The faculty of the School of Nursing believe that graduate education prepares the nurse with a strong theoretical foundation, and provides increased opportunities to utilize analytic methods to critically appraise existing literature and other evidence to determine and implement the best evidence for practice.
The faculty believe that baccalaureate education prepares the graduate for the emerging roles of the beginning nurse generalist and provides the foundation for graduate study. Professional nursing education is built on theoretical foundations of the humanities, liberal arts and the basic, and applied sciences. These are used in conjunction with nursing science in a creative and disciplined approach to provide nursing care under conditions of change.
Faculty believe that nursing is a scientific and clinical practice discipline, which facilitates the promotion, maintenance, and restoration of adaptive responses in clients, through therapeutic nursing interventions.
Graduates incorporate advanced theory, research, advocacy, leadership and clinical skills with an emphasis on independent and interprofessional practice required to assume responsibility and accountability for the health promotion, assessment, diagnosis, and management of culturally diverse clients' problems across settings.
Through its program of study and outreach service, the School of Nursing fosters the University's unique mission of focusing on the problems, needs, and aspirations of the people from vulnerable, underserved urban and global communities. Faculty believe that there is a dynamic exchange and interdependence between the individual and his or her internal, and external environments at it relates to the provision of culturally sensitive care.
Major areas of concentration are directed toward reaching applicants from diverse backgrounds who have commitment to continual personal and professional growth in serving the urban and global communities.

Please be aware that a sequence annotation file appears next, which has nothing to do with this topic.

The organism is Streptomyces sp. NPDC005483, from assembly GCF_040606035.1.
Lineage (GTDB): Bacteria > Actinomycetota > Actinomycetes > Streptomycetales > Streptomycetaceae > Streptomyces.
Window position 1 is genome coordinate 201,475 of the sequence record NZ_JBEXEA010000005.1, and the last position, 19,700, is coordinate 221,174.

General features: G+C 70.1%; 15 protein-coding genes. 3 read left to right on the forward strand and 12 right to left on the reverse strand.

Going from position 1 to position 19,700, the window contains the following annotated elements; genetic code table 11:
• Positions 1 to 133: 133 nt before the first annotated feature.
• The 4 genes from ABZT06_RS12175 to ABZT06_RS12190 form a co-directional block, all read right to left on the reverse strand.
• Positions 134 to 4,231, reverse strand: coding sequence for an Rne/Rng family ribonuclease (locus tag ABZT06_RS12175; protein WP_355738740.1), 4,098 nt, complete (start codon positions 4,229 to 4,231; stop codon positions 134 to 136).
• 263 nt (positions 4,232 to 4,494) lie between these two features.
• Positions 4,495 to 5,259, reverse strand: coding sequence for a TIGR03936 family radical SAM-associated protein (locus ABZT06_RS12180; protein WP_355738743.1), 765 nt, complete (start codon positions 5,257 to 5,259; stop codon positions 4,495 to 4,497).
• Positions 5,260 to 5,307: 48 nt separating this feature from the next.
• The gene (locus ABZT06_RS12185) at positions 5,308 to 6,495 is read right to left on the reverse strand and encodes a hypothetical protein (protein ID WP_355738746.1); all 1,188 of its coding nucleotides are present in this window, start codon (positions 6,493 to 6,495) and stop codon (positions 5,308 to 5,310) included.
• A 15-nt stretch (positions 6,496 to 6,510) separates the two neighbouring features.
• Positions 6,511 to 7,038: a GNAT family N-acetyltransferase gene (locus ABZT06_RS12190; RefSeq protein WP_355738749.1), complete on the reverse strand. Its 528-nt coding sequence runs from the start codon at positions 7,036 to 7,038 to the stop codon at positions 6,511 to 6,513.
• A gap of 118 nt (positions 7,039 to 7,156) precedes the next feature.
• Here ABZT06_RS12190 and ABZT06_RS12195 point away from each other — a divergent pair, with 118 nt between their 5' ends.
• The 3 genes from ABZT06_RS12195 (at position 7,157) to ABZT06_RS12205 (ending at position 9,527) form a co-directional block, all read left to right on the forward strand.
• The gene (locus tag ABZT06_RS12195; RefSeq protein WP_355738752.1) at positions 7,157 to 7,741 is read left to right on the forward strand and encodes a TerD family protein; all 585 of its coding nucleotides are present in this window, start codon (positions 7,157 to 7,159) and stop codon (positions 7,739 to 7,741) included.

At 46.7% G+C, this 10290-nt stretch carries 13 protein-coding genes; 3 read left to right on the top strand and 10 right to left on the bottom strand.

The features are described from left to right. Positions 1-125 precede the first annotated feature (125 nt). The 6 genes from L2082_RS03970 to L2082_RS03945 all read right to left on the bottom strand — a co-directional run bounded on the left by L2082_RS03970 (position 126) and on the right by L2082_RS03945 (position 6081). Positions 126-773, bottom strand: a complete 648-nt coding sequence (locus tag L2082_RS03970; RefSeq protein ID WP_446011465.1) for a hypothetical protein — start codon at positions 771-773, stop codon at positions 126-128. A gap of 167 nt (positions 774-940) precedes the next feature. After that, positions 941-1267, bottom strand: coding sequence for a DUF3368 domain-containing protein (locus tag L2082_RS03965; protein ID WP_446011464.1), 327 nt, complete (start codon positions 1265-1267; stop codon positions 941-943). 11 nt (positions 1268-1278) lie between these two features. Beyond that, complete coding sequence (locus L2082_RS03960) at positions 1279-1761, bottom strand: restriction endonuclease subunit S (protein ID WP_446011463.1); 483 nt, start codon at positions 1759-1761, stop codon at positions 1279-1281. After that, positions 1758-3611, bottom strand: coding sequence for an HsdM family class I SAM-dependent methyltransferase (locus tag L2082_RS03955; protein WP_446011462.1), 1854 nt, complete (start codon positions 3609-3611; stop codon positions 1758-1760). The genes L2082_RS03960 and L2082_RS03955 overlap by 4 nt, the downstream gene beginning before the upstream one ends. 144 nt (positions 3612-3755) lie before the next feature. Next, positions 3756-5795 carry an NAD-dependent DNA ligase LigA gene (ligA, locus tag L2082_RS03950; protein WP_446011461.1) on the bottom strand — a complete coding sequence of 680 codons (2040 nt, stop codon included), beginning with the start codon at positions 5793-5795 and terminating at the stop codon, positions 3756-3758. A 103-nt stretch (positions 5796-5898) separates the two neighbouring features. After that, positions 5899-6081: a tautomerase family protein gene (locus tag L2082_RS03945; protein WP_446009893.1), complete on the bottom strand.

As students consistently demonstrate analytical abilities, they exhibit an increased ability to incorporate emerging information systems and technology for the improvement and transformation of healthcare. Faculty believe education is an individual process in which the educator and learner have shared responsibility.
- Master's degree in Nursing from a program accredited by the Accreditation Commission for Education in Nursing (ACEN) or Commission on Collegiate Nursing Education (CCNE) or an equivalent degree from a comparable foreign university.
- A minimum GPA of 3.25 in a master's degree program in nursing
- Official transcripts from undergraduate and graduate programs
- Unencumbered Registered Nurse Licensure in Maryland
- National Certification in your specialty area
- Three professional letters of reference
- Resume or Curriculum Vitae
- Essay identifying goals, objectives, and primary area of interest in pursuit of the DNP.
- Interview with Graduate faculty*
- Writing sample
- Evidence of research activity
* Interviews will be held with students who have met admission requirements.
- Successful completion of all courses taken with a cumulative G.P.A. of 3.0. Must have a grade of B or better in coursework.
- Completion of a Capstone project.
- Recommendation of the faculty.
- Completion of 1000 clinical practice hours (a student may transfer a maximum of 700 verifiable clinical practice hours from his/her Master's program); 300 clinical practicum hours must be completed as a component of the DNP program. Hours not transferred may be met by enrolling in the DNP 840 Seminar I course.
*The DNP Seminar can be taken for a minimum of 1 credit or a maximum of 4 credits based on student identification of goals and objectives.